There are more than 20 completed studies of curcumin in COVID-19 that suggest that it improves clinical outcome of patients.

Curcumin also acts as natural zinc ionophores and can promote the cellular uptake of zinc and can be used with zinc to increase the effectiveness of these compounds in the inhibition of the virus (Ref).

The improvement rate of 84% has made curcumin ranked No. 6 in the COVID-19 early treatment mortality (death rate) studies league table, better than ivermectin, hydroxychloroquine and quercetin.


9. Probiotics - Anti-inflammatory

Probiotics are living non-pathogenic microorganisms that, when administered in adequate amounts, can have a positive impact on health. Bacteria in the Lactobacillus and Bifidobacterium genera, as well as Streptococcus thermophiles and Saccharomyces boulardii, are examples of common probiotics (Ref).

You can find more than 20 published clinical studies on probiotics and COVID-19 from c19probiotics.com (constantly updated). 

The improvement rate of 61% has made probiotics ranked No. 7 in the COVID-19 all mortality (death rate) studies league table, better than ivermectin, hydroxychloroquine and quercetin.


10. Other Potential Treatments

There are over two dozen compounds that have shown effectiveness in treating COVID-19. For a list of COVID-19 early treatment studies, check out c19early.com (constantly updated).



Please check this page regularly for updates – new natural alternatives may be added and/or dose changes to existing alternatives may be made as further scientific studies emerge.

As you can see from the treatment league table above, some of the 'natural alternatives' (including diet (R) and exercise (R)) might even perform better than synthetic drugs.

Summary

The combination of quercetin, zinc, vitamin D, vitamin C and melatonin offer a high virus inhibiting and anti-inflammatory potential with a valuable degree of safety at a time of great uncertainty.

That said, based on the above evidence, a combination of vitamin D, quercetin, black seed oil, vitamin A and melatonin might even offer a greater probability of improvement if given as early treatment.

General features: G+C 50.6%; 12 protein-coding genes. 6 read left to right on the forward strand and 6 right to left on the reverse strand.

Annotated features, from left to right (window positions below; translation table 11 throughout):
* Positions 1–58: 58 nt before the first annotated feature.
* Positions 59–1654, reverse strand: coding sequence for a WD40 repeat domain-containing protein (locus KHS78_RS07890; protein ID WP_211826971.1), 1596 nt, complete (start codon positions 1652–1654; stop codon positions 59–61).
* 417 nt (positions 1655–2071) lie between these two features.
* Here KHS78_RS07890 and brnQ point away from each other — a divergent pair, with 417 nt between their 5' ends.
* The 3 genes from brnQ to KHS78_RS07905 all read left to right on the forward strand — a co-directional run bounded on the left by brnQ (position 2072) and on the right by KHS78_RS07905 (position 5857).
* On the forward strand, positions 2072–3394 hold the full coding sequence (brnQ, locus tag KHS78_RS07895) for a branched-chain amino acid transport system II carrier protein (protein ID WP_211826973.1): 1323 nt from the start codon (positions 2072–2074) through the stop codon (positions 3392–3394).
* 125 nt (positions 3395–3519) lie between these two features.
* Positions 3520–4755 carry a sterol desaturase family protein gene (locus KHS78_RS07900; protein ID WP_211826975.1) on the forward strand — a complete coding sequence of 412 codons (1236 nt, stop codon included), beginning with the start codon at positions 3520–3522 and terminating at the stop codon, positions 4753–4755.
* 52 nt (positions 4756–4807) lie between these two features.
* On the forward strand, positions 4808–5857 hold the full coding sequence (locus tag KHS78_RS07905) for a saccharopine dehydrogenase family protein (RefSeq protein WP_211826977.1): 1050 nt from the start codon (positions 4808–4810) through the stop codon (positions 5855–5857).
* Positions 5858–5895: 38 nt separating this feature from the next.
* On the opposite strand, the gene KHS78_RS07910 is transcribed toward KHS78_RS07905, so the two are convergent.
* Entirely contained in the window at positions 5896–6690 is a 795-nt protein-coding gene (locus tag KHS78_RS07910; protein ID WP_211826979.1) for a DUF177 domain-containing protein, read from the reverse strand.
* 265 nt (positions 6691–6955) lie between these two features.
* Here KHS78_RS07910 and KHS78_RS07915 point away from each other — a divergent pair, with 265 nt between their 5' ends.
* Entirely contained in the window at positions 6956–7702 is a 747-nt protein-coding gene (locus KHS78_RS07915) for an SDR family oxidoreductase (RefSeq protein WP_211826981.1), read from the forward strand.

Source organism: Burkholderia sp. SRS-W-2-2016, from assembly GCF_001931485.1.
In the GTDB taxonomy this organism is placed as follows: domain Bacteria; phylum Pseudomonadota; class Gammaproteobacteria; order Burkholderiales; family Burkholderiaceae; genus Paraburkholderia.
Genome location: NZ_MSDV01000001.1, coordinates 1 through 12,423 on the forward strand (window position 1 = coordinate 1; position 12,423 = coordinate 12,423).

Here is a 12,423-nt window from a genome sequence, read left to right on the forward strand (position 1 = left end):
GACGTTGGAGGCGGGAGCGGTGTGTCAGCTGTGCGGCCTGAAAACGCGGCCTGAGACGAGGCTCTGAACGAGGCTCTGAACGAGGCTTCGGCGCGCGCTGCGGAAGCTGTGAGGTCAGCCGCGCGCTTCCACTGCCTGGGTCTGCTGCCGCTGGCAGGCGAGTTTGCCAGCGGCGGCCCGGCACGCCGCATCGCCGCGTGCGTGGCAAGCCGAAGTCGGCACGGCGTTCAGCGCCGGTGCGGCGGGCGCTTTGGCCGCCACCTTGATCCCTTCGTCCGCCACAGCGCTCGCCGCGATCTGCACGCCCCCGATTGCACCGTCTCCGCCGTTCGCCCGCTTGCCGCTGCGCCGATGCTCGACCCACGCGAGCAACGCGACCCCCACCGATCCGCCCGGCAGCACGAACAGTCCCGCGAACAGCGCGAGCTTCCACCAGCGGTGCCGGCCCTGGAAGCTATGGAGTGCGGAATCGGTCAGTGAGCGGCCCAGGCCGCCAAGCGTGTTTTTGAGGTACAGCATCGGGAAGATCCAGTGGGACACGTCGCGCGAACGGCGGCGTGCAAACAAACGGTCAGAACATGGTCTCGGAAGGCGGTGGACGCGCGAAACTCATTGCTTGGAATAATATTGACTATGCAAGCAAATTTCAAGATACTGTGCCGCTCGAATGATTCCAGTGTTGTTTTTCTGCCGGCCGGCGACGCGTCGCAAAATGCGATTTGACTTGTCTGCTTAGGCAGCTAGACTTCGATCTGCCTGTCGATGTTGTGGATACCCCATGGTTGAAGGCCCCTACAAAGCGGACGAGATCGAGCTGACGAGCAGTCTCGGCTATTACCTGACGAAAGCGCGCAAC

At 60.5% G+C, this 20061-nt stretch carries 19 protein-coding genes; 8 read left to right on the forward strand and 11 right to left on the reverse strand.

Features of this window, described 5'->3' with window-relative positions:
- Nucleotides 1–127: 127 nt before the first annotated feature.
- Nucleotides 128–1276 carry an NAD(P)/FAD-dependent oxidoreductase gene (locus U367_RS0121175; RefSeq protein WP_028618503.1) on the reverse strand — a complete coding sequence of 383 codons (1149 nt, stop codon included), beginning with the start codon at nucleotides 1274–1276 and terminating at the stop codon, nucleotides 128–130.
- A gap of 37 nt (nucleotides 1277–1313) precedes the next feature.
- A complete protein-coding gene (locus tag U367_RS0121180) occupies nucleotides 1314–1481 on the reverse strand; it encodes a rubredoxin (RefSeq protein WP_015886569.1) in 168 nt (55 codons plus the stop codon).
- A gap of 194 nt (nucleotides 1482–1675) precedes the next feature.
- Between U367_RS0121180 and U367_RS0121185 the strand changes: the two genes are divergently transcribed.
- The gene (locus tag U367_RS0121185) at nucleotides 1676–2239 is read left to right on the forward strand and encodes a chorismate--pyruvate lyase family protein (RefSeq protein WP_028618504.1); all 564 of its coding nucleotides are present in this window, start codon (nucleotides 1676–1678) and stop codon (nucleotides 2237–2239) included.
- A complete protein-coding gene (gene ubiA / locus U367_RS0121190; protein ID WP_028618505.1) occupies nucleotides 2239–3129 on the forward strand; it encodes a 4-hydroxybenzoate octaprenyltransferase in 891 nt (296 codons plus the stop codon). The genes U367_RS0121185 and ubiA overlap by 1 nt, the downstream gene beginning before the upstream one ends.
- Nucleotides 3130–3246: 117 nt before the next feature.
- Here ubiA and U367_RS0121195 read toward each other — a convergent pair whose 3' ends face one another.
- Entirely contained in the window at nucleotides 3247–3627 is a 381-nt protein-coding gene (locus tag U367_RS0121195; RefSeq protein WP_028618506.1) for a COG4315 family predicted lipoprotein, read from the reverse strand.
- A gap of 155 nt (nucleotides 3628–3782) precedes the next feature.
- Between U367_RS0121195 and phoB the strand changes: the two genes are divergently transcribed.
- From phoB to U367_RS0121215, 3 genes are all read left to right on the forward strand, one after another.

Quercetin, zinc, vitamin D and C are part of the FLCCC's I-CARE protocol.

Nutrients and supplements are safer alternatives especially if your risk is low e.g. age below 50 and no other chronic illness. Discuss with your doctor on the benefit vs risk for each treatment. If you are on multiple medications, be aware of supplement-drug interactions that might enhance the possibilities of adverse effects.

However, if your risk is high e.g. age above 60, hypertensive, diabetic and obese; you might wish to consult a doctor and discuss more potent alternatives in the FLCCC's I-CARE protocol.

If you review most of the above studies, you will find a very common theme among most of the studies. A key highlight is that 'early treatment' results tend to be better than 'late treatment' results. Therefore, the most important takeaway is to get 'early treatment'. That said, you should never attempt to self medicate without the guidance of a licensed medical provider. If you are not a medical doctor, you are likely to find the information above overwhelming. 
Please also follow other precautions and measures (as advised by your local health authorities and doctors) in order to minimize your risk.

Treatments do not replace vaccines and other measures. All practical, effective, and safe means should be used. Elimination is a race against viral evolution. No treatment, vaccine, or intervention is 100% available and effective for all variants.

Z-Stack Supplement

In an effort to make it easier for patients, Dr Zelenko has developed an oral supplement that contains all four key ingredients: vitamin C, quercetin, vitamin D3 and zinc. It’s referred to as 'Z-Stack Supplement'.

Z Stack Ingredients

Z-Stack Vitamin cocktail provides key ingredients needed in order to help your body fight off this deadly invader. The Z-Stack Vitamins are Kosher certified, GMP certified and made in the USA.

The cost of the Z-STACK vitamin cocktail is $55 per bottle for a one month supply. 

Where to buy Z-Stack: Z-stack is available on Dr Zelenko's website. Here is the link: Z Stack Supplement 

Note: To get 5% OFF, please use this coupon code: drfrancis


Disclaimer: All information presented is not intended to replace the guidance from your medical doctor. Please discuss with your doctor before you take any supplement or medication related to COVID-19.